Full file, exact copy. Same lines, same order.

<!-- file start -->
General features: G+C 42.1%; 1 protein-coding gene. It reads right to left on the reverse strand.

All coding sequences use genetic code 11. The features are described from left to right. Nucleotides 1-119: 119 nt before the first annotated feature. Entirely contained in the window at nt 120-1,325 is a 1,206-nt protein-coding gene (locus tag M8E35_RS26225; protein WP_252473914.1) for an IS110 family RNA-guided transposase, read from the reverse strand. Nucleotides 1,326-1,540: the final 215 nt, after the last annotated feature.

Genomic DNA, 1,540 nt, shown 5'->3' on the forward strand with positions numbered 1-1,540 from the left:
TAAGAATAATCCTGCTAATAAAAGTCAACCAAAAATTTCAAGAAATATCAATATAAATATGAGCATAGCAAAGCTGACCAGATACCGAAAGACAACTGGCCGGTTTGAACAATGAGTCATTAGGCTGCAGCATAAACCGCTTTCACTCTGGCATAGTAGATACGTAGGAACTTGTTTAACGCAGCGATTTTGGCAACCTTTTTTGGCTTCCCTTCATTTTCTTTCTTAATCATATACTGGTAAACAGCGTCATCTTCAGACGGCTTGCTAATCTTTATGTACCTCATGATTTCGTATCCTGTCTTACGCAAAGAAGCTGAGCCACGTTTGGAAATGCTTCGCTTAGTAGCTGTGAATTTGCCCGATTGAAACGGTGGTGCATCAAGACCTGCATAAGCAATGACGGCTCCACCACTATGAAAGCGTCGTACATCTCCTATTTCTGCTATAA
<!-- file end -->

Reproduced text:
General features: G+C 42.1%; 1 protein-coding gene. It reads right to left on the reverse strand.

All coding sequences use genetic code 11. The features are described from left to right. Nucleotides 1-119: 119 nt before the first annotated feature. Entirely contained in the window at nt 120-1,325 is a 1,206-nt protein-coding gene (locus tag M8E35_RS26225; protein WP_252473914.1) for an IS110 family RNA-guided transposase, read from the reverse strand. Nucleotides 1,326-1,540: the final 215 nt, after the last annotated feature.

Genomic DNA, 1,540 nt, shown 5'->3' on the forward strand with positions numbered 1-1,540 from the left:
TAAGAATAATCCTGCTAATAAAAGTCAACCAAAAATTTCAAGAAATATCAATATAAATATGAGCATAGCAAAGCTGACCAGATACCGAAAGACAACTGGCCGGTTTGAACAATGAGTCATTAGGCTGCAGCATAAACCGCTTTCACTCTGGCATAGTAGATACGTAGGAACTTGTTTAACGCAGCGATTTTGGCAACCTTTTTTGGCTTCCCTTCATTTTCTTTCTTAATCATATACTGGTAAACAGCGTCATCTTCAGACGGCTTGCTAATCTTTATGTACCTCATGATTTCGTATCCTGTCTTACGCAAAGAAGCTGAGCCACGTTTGGAAATGCTTCGCTTAGTAGCTGTGAATTTGCCCGATTGAAACGGTGGTGCATCAAGACCTGCATAAGCAATGACGGCTCCACCACTATGAAAGCGTCGTACATCTCCTATTTCTGCTATAA